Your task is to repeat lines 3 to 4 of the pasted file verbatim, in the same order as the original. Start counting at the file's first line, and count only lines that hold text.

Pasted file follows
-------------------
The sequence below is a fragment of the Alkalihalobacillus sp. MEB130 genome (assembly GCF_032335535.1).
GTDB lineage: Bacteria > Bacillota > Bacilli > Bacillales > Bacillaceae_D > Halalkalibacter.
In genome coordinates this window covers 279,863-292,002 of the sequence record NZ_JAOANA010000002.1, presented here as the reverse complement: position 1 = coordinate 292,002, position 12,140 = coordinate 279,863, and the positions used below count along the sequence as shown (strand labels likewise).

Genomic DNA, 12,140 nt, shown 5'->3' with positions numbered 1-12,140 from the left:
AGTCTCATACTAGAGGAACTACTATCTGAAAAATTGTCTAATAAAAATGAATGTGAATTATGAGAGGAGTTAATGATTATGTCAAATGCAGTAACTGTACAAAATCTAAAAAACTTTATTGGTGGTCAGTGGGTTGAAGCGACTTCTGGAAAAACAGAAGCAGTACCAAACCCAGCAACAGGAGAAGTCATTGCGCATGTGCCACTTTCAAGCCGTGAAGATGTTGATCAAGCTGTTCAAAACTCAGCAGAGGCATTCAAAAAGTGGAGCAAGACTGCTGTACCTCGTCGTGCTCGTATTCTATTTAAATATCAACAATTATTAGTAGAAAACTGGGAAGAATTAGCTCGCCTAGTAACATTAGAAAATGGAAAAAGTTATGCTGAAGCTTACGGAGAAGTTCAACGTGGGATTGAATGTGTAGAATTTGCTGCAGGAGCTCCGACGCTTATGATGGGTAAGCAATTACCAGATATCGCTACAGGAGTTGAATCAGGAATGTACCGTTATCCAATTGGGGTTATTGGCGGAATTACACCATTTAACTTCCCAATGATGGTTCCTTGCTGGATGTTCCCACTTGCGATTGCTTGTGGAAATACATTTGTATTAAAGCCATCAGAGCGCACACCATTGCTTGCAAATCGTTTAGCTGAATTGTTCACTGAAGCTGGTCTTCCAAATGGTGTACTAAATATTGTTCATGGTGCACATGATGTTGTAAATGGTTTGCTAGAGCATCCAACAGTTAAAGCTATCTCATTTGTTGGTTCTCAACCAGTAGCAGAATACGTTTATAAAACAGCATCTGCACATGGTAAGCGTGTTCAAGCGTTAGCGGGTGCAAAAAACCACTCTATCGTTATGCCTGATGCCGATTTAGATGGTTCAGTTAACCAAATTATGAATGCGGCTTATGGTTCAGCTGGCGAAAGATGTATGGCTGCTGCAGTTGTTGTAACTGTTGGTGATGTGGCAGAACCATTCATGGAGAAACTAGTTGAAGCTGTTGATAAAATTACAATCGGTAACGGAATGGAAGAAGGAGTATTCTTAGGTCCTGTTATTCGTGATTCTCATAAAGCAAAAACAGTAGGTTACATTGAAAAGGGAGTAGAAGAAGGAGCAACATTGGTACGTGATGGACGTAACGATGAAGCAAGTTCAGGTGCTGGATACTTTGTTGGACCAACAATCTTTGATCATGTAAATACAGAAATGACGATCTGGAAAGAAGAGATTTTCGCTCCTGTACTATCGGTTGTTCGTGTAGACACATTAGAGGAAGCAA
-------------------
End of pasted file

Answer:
In genome coordinates this window covers 279,863-292,002 of the sequence record NZ_JAOANA010000002.1, presented here as the reverse complement: position 1 = coordinate 292,002, position 12,140 = coordinate 279,863, and the positions used below count along the sequence as shown (strand labels likewise).

Genomic DNA, 12,140 nt, shown 5'->3' with positions numbered 1-12,140 from the left: